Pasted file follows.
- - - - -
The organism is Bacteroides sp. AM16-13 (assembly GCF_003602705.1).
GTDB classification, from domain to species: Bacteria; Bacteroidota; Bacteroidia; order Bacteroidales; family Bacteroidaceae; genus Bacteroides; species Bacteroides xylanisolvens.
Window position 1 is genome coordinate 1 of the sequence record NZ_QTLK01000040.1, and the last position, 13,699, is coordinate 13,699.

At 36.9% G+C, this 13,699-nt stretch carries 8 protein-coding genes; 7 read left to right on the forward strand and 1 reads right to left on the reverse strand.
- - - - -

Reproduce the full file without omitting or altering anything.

The organism is Bacteroides sp. AM16-13 (assembly GCF_003602705.1).
GTDB classification, from domain to species: Bacteria; Bacteroidota; Bacteroidia; order Bacteroidales; family Bacteroidaceae; genus Bacteroides; species Bacteroides xylanisolvens.
Window position 1 is genome coordinate 1 of the sequence record NZ_QTLK01000040.1, and the last position, 13,699, is coordinate 13,699.

At 36.9% G+C, this 13,699-nt stretch carries 8 protein-coding genes; 7 read left to right on the forward strand and 1 reads right to left on the reverse strand.